Royal Ontario Museum announces $50 million cash gift — largest in its history

Hennick Family Foundation’s gift will allow the ROM “to transform iconic spaces and the way we experience art, culture and nature.”

The Royal Ontario Museum — more widely known in Toronto as the ROM — has announced a $50-million cash gift from the Hennick Family Foundation, the biggest cash donation in its history.

“We cannot think of a better way to support the revitalization of civic life in Toronto and Ontario than to support the Royal Ontario Museum’s new vision, which promises to transform iconic spaces and the way we experience art, culture and nature for generations to come,” said Barbara and Jay Hennick in a statement.

The donation comes on the heels of the museum announcing its major new revisioning and branding strategy just weeks ago, beginning with the first floor of the museum and gallery being free to the public from June 9 to Sept. 25: some 80,000 square feet of exhibition space that includes Asian galleries, two pandemic-related shows and the Daphne Cockwell Gallery dedicated to First Peoples arts and culture, as reported earlier this month in the Star.

“The Hennicks are remarkable people and they came in and saw our vision to make the ROM a more open, welcoming and dynamic museum that makes a difference in people’s lives and they said they wanted to help make that possible,” said ROM director and CEO Josh Basseches.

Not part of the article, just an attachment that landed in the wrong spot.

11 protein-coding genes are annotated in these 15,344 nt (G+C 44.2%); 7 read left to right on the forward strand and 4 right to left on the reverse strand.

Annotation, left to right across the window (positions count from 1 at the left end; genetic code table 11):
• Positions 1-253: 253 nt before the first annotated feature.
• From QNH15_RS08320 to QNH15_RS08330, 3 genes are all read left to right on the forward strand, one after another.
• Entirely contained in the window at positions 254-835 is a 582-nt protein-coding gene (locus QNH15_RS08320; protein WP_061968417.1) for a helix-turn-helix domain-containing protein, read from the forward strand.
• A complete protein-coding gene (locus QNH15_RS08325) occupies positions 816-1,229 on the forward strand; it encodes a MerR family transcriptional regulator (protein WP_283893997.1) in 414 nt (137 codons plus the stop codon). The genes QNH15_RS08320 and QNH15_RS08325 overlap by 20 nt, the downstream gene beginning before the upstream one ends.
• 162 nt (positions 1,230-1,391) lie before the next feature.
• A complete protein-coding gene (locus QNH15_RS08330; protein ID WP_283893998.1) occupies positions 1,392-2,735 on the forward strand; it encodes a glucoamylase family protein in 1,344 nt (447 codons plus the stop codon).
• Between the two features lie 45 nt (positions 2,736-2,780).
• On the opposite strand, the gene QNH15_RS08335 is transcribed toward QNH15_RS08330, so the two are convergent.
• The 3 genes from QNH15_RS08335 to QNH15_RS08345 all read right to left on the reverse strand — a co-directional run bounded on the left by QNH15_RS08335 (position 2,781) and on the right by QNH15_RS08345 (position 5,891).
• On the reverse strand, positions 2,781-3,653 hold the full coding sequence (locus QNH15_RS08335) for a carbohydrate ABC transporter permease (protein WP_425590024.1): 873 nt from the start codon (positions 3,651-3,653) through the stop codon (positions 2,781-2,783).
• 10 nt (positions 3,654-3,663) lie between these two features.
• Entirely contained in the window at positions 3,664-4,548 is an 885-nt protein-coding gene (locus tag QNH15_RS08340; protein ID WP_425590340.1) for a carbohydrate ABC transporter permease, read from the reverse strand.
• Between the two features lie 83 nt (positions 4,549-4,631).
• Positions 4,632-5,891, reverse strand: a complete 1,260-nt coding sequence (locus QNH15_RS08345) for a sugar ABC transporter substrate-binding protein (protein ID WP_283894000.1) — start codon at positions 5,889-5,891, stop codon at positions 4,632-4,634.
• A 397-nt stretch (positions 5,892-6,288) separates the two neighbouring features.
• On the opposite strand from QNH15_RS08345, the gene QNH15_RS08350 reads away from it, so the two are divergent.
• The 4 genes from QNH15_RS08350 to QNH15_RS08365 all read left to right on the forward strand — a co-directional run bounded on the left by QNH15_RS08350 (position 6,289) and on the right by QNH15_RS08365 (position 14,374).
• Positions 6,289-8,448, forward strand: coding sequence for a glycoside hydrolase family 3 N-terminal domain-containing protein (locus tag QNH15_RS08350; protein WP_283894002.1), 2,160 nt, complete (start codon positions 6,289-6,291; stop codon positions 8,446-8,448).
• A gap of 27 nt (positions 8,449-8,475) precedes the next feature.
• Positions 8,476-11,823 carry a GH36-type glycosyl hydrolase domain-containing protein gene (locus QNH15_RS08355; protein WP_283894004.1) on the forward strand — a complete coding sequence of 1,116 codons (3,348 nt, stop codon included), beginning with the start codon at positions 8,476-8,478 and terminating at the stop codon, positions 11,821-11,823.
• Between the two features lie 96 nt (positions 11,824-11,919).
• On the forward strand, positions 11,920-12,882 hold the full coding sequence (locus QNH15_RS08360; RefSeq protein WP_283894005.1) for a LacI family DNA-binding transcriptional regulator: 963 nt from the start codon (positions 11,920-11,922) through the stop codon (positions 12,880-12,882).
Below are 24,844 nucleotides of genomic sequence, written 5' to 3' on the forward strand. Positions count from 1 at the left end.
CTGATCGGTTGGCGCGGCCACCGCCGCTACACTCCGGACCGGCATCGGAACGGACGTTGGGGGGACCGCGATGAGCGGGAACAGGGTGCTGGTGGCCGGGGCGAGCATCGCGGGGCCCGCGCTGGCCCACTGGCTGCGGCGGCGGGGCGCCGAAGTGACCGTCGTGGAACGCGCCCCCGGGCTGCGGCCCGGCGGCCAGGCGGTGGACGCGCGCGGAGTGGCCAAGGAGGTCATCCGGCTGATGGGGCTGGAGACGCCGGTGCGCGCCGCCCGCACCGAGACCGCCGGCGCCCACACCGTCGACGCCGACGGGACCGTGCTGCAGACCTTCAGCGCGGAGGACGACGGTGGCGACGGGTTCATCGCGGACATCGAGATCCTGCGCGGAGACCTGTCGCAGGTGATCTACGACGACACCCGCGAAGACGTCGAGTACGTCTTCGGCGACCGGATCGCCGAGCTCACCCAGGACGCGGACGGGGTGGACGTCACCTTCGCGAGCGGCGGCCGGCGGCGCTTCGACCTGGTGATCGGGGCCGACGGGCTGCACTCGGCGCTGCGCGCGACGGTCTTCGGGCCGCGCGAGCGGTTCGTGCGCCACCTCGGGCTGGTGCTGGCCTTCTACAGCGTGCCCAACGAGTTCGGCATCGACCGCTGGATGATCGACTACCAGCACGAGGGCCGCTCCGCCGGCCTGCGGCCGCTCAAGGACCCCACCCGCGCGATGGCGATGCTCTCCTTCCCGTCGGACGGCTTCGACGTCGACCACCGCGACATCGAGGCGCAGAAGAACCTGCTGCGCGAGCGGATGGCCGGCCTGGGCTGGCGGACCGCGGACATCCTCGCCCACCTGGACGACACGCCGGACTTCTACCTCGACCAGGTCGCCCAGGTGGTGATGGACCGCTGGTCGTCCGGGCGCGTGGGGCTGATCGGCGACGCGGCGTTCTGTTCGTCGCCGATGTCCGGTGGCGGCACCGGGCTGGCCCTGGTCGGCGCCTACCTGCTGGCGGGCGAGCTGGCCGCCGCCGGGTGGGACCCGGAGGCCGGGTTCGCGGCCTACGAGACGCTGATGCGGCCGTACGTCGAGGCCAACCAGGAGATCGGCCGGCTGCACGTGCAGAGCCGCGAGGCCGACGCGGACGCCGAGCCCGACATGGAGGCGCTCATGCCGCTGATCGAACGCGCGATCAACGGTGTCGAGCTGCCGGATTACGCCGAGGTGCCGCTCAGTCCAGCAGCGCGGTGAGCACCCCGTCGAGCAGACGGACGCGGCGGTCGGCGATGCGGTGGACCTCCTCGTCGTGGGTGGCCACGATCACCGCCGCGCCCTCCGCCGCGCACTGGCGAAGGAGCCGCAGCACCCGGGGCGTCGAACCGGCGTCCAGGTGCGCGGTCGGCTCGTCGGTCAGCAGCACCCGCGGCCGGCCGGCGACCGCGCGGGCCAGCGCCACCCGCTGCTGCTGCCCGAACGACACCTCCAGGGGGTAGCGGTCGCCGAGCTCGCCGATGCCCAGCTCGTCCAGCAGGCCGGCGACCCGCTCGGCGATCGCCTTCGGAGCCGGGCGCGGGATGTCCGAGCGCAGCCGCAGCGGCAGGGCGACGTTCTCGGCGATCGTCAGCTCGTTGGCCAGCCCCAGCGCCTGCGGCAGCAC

“This is just extraordinary generosity. (The Hennicks) said, ‘Not only do we want to be making this gift, but we want to make this the catalyst to inspire others to support the ROM and support the ROM’s vision for the future,’” Basseches said.

The museum has recently embarked on several initiatives to make the ROM more welcoming, including reopening the historic Weston doors and the restoration of the Queen’s Park facade on the museum’s east side in late 2017, and opening the Helga and Michael Schmidt Performance Terrace for outdoor events — many of them free — as well as the Reed Family Plaza on Bloor Street West overlooking Philosopher’s Walk in summer 2019.

“Ultimately we hope that hundreds of thousands of more people will see the ROM as a place to hang out, as a living room for the GTA and beyond. The Hennicks heard that vision … of making the ROM a central cultural and civic and community space and they wanted to support that,” Basseches said.

“We have more to come. We’re not going to be making specific announcements until they’re a little further developed in the fall. But just having the Hennicks step forward and say, ‘We want to help make this happen in a big way’ is just huge to our ability to move forward,” he added.

John Kearsey, president and CEO of the museum’s philanthropic arm, said in a statement that, “The Hennick Family Foundation is enabling us to offer a more inclusive space for people to learn, exchange ideas and share different points of view,” and reiterated the importance of the gift to what he called “once-in-a-generation change.”

With files from Bruce DeMara

Deborah Dundas is the Star’s Books editor. She is based in Toronto. Follow her on Twitter: @debdundas


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